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Gan To Kagaku Ryoho. 2014 Nov;41(12):1991-3.

[High BMI does not influence short- and long-term outcomes of patients with esophageal cancer treated with esophagectomy].

[Article in Japanese]

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Dept. of Surgery, Division of Digestive Surgery, Kyoto Prefectural University of Medicine.


The aim of this study was to clarify the influence of a high body mass index (BMI) on short- and long-term outcomes of patients after esophagectomy for cancer.


A total of 164 patients with a BM ≥ 18.5 who underwent esophagectomy for cancer from July 2008 through March 2013 were enrolled. Patients were divided into 2 groups according to BMI: BMI<5 (normal BMI group) and BM ≥ 25 (high BMI group). Further, the short- and long-term outcomes after esophagectomy were retrospectively analyzed.


The median BMI was 21.6. The high BMI group (n=26) had significantly more histological adenocarcinomas than the normal BMI group (p=0.003). Other clinicopathological factors such as the type of surgery performed, R0 resections, and perioperative complications, were not influenced by the BMI. There were no significant differences between the 2 groups in the 3-year disease-free rates and 3-year overall survival rates.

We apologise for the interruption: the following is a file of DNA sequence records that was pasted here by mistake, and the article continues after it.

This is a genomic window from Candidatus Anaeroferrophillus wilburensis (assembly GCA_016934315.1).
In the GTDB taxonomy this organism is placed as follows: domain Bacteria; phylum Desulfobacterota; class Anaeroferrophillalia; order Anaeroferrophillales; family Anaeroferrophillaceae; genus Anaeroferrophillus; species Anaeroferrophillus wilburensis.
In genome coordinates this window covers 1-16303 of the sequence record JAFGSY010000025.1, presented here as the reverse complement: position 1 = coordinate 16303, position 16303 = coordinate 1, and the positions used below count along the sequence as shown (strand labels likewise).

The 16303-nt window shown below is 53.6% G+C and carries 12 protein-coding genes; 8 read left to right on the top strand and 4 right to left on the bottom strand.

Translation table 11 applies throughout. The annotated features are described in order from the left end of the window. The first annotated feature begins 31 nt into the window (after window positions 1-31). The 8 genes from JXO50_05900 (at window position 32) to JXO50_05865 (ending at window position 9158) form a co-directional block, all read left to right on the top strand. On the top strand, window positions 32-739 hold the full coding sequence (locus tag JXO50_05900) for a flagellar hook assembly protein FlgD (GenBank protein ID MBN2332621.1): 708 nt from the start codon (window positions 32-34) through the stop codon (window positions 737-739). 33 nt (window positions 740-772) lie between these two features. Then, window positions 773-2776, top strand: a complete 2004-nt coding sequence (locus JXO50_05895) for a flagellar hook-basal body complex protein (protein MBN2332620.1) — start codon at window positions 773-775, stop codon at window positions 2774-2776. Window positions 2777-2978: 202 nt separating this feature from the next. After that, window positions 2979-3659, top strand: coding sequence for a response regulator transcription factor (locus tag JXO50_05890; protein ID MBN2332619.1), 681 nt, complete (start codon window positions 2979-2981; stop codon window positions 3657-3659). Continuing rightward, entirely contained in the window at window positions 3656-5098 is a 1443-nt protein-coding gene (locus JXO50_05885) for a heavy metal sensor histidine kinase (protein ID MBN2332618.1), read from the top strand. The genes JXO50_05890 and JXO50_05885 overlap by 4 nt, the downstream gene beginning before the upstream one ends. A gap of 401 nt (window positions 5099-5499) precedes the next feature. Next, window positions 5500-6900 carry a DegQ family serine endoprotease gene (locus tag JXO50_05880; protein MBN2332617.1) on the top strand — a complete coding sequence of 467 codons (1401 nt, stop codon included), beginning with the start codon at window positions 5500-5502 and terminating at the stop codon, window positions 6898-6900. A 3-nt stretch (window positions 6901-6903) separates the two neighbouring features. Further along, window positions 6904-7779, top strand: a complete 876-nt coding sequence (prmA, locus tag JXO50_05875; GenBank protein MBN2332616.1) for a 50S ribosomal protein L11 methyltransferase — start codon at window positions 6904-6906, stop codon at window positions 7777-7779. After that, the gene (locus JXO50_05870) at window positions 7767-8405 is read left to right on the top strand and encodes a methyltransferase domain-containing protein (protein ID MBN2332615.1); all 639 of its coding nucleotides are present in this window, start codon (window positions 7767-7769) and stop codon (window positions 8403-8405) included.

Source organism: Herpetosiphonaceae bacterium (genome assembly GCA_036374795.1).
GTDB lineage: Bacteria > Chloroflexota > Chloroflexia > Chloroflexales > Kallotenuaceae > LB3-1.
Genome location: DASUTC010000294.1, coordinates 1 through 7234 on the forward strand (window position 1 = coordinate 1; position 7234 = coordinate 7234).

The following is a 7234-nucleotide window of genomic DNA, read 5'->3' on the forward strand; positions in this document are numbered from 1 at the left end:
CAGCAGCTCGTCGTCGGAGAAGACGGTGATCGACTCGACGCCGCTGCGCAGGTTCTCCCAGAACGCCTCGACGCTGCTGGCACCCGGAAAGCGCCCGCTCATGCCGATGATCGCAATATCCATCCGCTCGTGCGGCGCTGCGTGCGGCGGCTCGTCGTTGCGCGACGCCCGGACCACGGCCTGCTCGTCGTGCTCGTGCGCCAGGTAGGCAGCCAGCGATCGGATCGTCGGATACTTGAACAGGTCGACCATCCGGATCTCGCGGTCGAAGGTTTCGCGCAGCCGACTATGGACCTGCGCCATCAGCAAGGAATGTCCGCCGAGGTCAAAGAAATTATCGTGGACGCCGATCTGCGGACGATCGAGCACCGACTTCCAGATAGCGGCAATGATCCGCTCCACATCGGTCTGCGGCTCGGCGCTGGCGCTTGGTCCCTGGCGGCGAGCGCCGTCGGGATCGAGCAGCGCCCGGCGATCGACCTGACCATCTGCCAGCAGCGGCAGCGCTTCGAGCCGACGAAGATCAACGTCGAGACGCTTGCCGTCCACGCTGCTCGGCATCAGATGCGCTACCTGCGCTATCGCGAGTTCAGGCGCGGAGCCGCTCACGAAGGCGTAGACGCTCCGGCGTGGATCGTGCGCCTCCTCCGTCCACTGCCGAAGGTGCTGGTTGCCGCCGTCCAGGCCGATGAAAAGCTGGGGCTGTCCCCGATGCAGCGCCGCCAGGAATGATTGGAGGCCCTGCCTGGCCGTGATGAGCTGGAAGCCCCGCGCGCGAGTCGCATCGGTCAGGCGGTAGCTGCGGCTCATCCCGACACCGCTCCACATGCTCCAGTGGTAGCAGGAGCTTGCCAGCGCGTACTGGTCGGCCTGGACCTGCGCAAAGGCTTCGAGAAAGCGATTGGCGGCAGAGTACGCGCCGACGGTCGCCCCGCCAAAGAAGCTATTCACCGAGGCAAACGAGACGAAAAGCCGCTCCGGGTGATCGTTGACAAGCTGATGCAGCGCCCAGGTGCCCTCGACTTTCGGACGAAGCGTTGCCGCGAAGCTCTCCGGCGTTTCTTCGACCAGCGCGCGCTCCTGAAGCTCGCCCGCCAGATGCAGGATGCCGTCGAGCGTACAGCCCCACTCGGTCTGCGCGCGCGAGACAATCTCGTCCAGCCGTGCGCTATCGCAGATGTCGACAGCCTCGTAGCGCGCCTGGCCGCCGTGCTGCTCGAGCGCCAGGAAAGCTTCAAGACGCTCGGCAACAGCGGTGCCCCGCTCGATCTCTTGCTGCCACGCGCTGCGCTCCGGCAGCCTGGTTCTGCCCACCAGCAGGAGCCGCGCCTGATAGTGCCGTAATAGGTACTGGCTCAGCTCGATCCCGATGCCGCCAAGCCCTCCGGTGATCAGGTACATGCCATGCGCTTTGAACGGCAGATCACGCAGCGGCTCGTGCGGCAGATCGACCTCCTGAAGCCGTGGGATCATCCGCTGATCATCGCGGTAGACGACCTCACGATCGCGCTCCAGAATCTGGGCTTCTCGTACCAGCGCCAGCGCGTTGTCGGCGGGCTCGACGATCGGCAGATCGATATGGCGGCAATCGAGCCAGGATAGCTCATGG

Esophagectomy for patients with a high BMI is acceptable based on the similar short- and long-term outcomes when compared with normal BMI patients.

[Indexed for MEDLINE]

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